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TOPO-EUROPE: Coupled Deep Earth – Surface Processes in Europe

Listed author(s):
  • Cloetingh, S. A. P. L.
  • Ziegler, P. A.
Registered author(s):

    TOPO-EUROPE is a multidisciplinary international research program that addresses the interaction of processes inherent to the deep Earth (lithosphere, mantle) with surface processes (erosion, climate, sea level), which together shaped the topography of Europe. The objective of the TOPO-EUROPE project is to assess neotectonic deformation rates and to quantify related geo-risks, such as earthquakes, flooding, landslides, rock falls and volcanism. Research, incorporating iterative data interactive modelling, focuses on the lithosphere memory and neotectonics, with special attention on the thermo-mechanical structure of the lithosphere, mechanisms controlling large-scale plate boundary and intraplate deformations, anomalous subsidence and uplift, and links with surface processes and topography evolution. The TOPO-EUROPE natural laboratories, in which these processes are analysed, cover a wide range of geodynamic settings. These include the post-collisional Alpine/Carpathian/Pannonian-Basin system, the very active Aegean-Anatolian and Apennines-Tyrrhenian orogens and back-arc basins, the Caucasus-Levant area in the Arabia-Europe collision zone, the Iberian Peninsula caught up between Alpine orogens, the meta-stable West and Central European Platform, the stable East-European Platform and the seismically active and elevated Scandinavian continental margin. The TOPO-EUROPE project is a component of the International Lithosphere Program and was initiated with the support of Academia Europaea. A European Science Foundation EUROCORES project provides funding for part of the TOPO-EUROPE research. Other parts of TOPO-EUROPE require support by participating organizations.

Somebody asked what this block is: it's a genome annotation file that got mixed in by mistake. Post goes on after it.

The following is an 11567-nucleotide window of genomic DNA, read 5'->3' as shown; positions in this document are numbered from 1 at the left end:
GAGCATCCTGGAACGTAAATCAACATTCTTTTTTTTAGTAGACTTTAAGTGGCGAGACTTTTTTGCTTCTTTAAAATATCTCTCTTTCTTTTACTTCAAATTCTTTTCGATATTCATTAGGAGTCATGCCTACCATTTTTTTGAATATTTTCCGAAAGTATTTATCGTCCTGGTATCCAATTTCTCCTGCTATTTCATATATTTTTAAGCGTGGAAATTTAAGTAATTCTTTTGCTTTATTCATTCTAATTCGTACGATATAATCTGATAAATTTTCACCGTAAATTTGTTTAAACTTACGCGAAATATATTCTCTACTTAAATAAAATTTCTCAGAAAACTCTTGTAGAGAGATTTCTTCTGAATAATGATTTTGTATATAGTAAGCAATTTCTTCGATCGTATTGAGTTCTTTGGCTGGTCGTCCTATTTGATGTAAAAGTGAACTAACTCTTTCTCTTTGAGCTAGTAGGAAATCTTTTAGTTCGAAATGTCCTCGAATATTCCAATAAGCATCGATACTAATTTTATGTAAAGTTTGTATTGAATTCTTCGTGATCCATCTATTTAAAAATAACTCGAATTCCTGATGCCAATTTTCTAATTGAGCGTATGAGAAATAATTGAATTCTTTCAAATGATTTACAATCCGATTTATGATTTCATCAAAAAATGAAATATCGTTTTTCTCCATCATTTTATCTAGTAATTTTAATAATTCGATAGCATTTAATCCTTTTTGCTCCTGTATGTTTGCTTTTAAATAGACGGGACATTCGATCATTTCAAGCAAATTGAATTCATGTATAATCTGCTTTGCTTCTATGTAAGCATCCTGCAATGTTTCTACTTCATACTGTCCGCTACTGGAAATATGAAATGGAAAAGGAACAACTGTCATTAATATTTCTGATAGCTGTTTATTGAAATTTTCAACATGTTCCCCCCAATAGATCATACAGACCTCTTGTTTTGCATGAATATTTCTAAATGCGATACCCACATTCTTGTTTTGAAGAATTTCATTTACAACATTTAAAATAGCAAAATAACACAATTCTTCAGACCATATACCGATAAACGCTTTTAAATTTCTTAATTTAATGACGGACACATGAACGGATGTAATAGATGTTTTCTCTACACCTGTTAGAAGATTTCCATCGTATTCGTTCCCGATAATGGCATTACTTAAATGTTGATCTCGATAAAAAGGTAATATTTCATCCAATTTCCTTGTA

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    Article provided by Cambridge University Press in its journal European Review.

    Volume (Year): 17 (2009)
    Issue (Month): 3-4 (October)
    Pages: 517-540

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    Handle: RePEc:cup:eurrev:v:17:y:2009:i:3-4:p:517-540_00
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    Cambridge University Press, UPH, Shaftesbury Road, Cambridge CB2 8BS UK

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